Indeed. It's very rare that anyone would want to go from one side of the metropolitan area to the other in my opinion - heck, how many people do that with the RER that he is championing?
Tokyo is slightly different to European cities, in that it doesn't really have a central core. Saitama and Yokohama are destinations in their own right, as well as being popular bed towns for Tokyo.

I think Tokyo does well and isn't in desperate need of anything new. I would attempt to run trains for longer hours, and some stations seriously need easier interchanges.

I'm not too familiar with Ueno, but something I enjoy about Tokyo Metro is their commuter trains that run onto the suburban rail network, and gives the network the RER feel I am looking for. By building such RER lines one would see more trains running through Tokyo.

Am I also the only one who thinks the Toei network is VERY dated?
skyshakernowlive no está en línea   Reply With Quote
Old May 14th, 2015, 12:01 AM   #375
Svartmetall
Ordo Ab Chao
 
Svartmetall's Avatar
 
Join Date: Aug 2007
Location: Past: Northampton, UK (19 years), Auckland NZ (7 years), Now: Stockholm, Sweden
Posts: 14,074
Likes (Received): 8823

Quote:
Originally Posted by skyshakernowlive View Post
Tokyo is slightly different to European cities, in that it doesn't really have a central core. Saitama and Yokohama are destinations in their own right, as well as being popular bed towns for Tokyo.

I think Tokyo does well and isn't in desperate need of anything new. I would attempt to run trains for longer hours, and some stations seriously need easier interchanges.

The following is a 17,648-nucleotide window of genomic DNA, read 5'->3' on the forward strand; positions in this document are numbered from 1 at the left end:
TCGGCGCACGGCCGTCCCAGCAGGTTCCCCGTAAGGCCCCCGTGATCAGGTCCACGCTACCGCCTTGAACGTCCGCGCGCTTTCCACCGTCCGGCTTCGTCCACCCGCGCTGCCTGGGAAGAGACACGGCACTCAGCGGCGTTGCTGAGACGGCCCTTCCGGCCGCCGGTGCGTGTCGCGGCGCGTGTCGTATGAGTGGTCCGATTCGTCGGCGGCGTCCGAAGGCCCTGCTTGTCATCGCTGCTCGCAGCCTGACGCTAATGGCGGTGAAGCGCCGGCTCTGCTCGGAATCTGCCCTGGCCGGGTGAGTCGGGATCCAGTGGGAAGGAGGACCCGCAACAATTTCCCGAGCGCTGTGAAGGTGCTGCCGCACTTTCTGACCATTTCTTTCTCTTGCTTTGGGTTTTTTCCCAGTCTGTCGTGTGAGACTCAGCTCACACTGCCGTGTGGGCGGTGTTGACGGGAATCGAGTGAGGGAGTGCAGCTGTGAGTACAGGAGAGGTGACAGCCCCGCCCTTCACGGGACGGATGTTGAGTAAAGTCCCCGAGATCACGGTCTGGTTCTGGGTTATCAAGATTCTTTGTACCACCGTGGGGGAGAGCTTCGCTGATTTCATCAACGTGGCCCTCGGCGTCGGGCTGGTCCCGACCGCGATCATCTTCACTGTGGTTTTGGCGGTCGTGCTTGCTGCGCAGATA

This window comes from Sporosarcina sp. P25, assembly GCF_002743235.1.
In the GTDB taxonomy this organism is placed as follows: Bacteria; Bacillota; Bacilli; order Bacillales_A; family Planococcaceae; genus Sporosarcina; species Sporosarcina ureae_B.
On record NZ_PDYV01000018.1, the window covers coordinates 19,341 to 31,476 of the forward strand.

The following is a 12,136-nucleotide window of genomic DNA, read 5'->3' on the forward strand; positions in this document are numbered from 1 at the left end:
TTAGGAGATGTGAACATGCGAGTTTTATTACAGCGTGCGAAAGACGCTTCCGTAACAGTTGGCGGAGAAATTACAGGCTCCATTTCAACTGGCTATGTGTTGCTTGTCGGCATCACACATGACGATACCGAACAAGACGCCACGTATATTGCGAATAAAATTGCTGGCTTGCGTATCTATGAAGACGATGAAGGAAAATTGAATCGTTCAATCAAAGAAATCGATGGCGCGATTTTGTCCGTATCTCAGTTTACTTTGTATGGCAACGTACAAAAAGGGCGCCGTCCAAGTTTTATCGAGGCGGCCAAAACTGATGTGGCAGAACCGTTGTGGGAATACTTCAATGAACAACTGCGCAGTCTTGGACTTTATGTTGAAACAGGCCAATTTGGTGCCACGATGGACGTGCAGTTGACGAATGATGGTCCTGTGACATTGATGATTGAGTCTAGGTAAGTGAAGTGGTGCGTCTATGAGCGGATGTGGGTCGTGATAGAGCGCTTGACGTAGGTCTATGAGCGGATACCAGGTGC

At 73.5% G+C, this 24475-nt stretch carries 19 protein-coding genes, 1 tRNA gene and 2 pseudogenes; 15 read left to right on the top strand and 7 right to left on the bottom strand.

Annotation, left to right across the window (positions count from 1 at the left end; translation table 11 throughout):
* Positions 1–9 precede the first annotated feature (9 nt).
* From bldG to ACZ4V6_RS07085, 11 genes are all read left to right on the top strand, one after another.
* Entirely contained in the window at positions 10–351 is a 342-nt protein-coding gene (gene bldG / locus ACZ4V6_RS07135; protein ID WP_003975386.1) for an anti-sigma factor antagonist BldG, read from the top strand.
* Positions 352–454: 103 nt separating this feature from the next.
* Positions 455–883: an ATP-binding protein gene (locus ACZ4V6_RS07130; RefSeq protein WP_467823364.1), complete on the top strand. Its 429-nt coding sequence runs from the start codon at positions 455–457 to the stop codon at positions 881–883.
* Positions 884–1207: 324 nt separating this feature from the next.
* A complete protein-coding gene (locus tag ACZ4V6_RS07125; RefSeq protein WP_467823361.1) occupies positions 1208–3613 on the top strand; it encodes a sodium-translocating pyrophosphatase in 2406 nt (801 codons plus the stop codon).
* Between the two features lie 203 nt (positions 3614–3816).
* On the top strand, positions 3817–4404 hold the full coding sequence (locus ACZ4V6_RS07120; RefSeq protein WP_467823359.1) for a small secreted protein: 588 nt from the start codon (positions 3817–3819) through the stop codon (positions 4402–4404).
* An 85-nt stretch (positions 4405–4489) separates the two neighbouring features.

I'm not too familiar with Ueno, but something I enjoy about Tokyo Metro is their commuter trains that run onto the suburban rail network, and gives the network the RER feel I am looking for. By building such RER lines one would see more trains running through Tokyo.

Am I also the only one who thinks the Toei network is VERY dated?
I honestly don't know why you think that Tokyo doesn't have a core - it does, the interior of the Yamanote loop kinda defines the core, and it definitely has the greatest concentration of workplaces.

As for interchanges, part of the problem with interchanges in Tokyo I would say is due to separate companies running different lines. That can sometimes make interchanges a bit convoluted.

I still don't see where or how you would implement an "RER" in Tokyo, though... It already exists.

As for the TOEI network, I don't think it's dated at all - what makes you say that? The Oedo line is one of the newest metro lines in Tokyo for example!

Last edited by Svartmetall; May 14th, 2015 at 12:53 AM.
Svartmetall no está en línea   Reply With Quote